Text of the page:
Vinyl Carpentry® is a complete line of coordinating decorative trim and accessories designed to add distinction to windows, doors, corners, gables and frieze boards. From soffit and lineals, to crown mouldings for windows and doors, each piece has been created to enhance the look of your home. Vinyl Carpentry components are available in a wide variety of colors to coordinate with all CertainTeed siding materials.
Find contractors/remodelers/installers or builders in the U.S. or Canada who can professionally install CertainTeed building products on your residential or commercial project. Visit certainteed.com/5starContractor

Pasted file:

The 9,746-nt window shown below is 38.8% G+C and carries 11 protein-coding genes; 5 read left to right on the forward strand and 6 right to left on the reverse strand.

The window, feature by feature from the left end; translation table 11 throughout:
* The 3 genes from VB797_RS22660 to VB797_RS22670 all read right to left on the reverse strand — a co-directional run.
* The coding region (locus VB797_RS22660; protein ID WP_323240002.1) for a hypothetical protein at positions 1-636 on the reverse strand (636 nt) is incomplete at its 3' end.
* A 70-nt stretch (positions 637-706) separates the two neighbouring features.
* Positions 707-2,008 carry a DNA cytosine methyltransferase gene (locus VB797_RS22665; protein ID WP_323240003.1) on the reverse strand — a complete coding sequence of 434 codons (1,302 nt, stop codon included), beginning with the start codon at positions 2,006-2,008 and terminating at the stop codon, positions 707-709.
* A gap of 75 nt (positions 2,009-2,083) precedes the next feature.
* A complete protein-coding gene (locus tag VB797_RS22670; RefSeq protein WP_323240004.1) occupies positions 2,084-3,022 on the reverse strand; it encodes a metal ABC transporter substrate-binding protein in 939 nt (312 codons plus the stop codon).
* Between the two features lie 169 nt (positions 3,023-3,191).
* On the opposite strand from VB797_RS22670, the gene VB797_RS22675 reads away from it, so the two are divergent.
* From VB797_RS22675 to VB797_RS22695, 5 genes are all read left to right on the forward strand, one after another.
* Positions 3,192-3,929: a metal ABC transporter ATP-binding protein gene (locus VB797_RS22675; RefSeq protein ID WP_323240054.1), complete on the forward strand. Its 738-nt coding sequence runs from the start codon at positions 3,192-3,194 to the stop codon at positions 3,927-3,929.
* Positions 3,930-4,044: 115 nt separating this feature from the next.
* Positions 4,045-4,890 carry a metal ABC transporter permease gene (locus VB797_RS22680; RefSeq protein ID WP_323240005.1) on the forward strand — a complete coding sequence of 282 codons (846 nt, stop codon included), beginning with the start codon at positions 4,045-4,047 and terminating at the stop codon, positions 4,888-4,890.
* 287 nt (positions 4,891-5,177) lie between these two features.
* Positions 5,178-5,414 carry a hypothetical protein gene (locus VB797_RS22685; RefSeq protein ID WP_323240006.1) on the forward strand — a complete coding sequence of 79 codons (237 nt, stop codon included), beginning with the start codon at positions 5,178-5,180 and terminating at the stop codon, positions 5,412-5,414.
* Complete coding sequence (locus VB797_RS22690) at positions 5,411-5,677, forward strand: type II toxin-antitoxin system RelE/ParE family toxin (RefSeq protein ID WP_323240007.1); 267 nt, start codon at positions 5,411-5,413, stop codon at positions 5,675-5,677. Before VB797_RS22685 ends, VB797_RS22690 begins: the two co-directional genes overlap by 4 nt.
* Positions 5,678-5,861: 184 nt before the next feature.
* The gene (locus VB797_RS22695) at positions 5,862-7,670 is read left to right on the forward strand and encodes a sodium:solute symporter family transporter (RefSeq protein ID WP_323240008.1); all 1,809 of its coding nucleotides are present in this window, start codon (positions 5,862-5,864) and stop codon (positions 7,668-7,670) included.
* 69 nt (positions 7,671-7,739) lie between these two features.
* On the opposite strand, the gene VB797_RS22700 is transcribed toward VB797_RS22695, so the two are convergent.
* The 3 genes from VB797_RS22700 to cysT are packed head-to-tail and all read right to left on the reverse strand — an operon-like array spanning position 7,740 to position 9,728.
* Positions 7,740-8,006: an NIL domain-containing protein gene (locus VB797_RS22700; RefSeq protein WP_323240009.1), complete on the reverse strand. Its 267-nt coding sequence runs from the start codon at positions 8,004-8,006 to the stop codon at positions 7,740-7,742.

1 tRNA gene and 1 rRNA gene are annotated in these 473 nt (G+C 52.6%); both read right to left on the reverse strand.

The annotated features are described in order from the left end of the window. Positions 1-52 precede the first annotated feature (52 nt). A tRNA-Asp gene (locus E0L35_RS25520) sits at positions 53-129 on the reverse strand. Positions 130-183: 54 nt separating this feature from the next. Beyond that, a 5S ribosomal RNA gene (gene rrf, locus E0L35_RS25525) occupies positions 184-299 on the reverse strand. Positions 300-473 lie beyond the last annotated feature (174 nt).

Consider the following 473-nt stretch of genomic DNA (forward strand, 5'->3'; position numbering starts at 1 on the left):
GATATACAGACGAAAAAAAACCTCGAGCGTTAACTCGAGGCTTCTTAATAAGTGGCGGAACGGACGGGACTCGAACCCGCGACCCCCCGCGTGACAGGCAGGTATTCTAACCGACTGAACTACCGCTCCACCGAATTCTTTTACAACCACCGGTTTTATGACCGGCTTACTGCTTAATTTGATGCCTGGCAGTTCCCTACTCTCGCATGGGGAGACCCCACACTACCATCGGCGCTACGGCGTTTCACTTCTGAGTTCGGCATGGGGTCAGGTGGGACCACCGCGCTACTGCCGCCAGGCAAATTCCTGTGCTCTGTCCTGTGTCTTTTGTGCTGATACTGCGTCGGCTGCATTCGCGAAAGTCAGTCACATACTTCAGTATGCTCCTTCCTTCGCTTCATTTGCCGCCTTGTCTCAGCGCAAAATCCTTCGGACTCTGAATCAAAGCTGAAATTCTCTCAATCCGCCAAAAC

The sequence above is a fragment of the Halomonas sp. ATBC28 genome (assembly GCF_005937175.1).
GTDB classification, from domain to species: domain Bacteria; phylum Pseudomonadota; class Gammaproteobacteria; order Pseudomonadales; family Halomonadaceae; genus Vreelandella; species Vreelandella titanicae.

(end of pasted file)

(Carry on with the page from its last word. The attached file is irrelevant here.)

Restoration Millwork can be easily painted with Sherwin-Williams VinylSafe™ paint colors to complement all exterior siding colors. For more color advice visit sherwin-williams.com
Complete your home exterior with CertainTeed’s high-quality residential roofing materials. Visit certainteed.com/products/roofing
Find out what’s new or share outdoor living ideas at facebook.com/CertainteedLivingSpaces